Mark Gregory, an associate professor in the School of Engineering at RMIT University and a commentator who does not mince his words, said while discussing NBN Co's social media policy, Morrow had made several comments that were "plainly unacceptable for someone at the helm of a government business enterprise".
In an article for InnovationAus.com, Gregory said over the last six months Morrow had made many false and misleading statements in the media, denigrated anyone who had been critical of the NBN and at Senate Estimates had exceeded the limit for a highly-paid head of such an enterprise.
Gregory pointed out that the NBN had begun as a nation-building project but had been overshadowed by negative political influence, especially since the 2013 federal election.
As an example of Morrow's behaviour at the hearing, Gregory wrote: "Responding to a question from Senator Scott Ludlam about reports that NBN Co has blocked people on social media 'offering feedback or critical comment', Morrow stated that if people are 'mischievous, if they’re insultive, disrespectful we block them … some of them deserve to be blocked Senator'.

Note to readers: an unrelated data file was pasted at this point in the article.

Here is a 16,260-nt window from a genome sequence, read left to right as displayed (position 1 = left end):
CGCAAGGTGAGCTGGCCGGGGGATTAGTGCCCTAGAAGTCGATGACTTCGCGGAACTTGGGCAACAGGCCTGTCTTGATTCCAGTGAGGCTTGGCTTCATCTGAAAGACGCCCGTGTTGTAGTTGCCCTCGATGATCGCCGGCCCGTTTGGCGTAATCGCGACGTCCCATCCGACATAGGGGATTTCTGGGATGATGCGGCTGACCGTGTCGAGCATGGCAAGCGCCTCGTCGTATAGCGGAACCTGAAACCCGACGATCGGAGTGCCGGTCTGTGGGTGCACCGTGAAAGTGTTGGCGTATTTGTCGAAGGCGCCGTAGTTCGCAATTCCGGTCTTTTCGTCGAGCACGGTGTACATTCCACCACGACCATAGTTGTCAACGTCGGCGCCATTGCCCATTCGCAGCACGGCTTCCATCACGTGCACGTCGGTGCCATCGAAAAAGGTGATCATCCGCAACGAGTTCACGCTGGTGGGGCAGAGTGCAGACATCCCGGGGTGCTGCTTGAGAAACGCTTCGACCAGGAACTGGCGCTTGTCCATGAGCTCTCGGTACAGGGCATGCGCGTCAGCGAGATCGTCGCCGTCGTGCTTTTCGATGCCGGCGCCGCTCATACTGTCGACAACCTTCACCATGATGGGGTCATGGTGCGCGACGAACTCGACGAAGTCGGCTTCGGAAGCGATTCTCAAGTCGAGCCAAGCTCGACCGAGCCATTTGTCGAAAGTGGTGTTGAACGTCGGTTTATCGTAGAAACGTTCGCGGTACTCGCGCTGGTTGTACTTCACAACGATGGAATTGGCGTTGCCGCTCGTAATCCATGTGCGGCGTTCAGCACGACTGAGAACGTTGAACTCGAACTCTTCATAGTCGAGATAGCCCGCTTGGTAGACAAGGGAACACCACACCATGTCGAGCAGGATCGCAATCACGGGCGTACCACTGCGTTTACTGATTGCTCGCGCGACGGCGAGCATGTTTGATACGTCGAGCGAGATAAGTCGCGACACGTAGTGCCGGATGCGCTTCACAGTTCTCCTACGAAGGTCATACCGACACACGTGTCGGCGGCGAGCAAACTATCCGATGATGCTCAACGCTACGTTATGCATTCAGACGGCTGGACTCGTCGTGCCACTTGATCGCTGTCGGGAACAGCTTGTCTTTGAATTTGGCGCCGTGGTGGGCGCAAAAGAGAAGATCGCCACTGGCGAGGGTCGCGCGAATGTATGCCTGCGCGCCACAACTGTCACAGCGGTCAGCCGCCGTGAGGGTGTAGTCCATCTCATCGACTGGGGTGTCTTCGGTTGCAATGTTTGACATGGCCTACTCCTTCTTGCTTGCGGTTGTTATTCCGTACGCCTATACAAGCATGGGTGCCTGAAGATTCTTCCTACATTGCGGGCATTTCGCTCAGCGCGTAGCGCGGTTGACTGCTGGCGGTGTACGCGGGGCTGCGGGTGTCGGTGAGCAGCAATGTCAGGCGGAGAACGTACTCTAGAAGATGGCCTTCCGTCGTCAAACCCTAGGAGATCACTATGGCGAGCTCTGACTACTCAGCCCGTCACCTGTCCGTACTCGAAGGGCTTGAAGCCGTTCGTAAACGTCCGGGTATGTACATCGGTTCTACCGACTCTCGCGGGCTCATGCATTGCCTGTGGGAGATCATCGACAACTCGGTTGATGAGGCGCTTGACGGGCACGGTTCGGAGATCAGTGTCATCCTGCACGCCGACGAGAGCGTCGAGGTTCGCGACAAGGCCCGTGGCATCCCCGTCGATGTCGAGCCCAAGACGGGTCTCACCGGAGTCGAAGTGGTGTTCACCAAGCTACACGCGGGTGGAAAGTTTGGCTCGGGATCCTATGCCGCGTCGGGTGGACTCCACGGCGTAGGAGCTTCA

"Senator Ludlam responded 'some of them probably don’t' and that the NBN Co people monitoring social media may be a little 'oversensitive'. How true."
Gregory said he was one of the people who had been blocked by the NBN Co on Twitter. "I estimate that I responded to about 10% of NBN Co’s posts over the past six months, and this was clearly too much for the fickle and overly sensitive NBN Co," he wrote.
"NBN Co is acting like an immature child, one that has no idea how to react when someone tells it something it does not want to hear, other than to lash out and attempt to bully its detractors."
Criticising the rollout, Gregory said NBN Co would face significant threats in coming years as 5G was rolled out as the fibre to the node technology was obsolete and could not compete.
He contrasted this with what had happened in New Zealand where an all-fibre policy had been adopted and the country was now seeing the benefits.
"It is important to note that statements by the government that FttP would have cost $30 billion more and taken 10 years longer to complete are false, misleading and ministers that spruik this nonsense are only making themselves look like dills," Gregory wrote.
"Malcolm Turnbull’s NBN is a lemon. It is already obsolete. Australians will be required to pay for the NBN all over again in the 2020s as the current network is being built to satisfy today’s demands, and not tomorrow’s."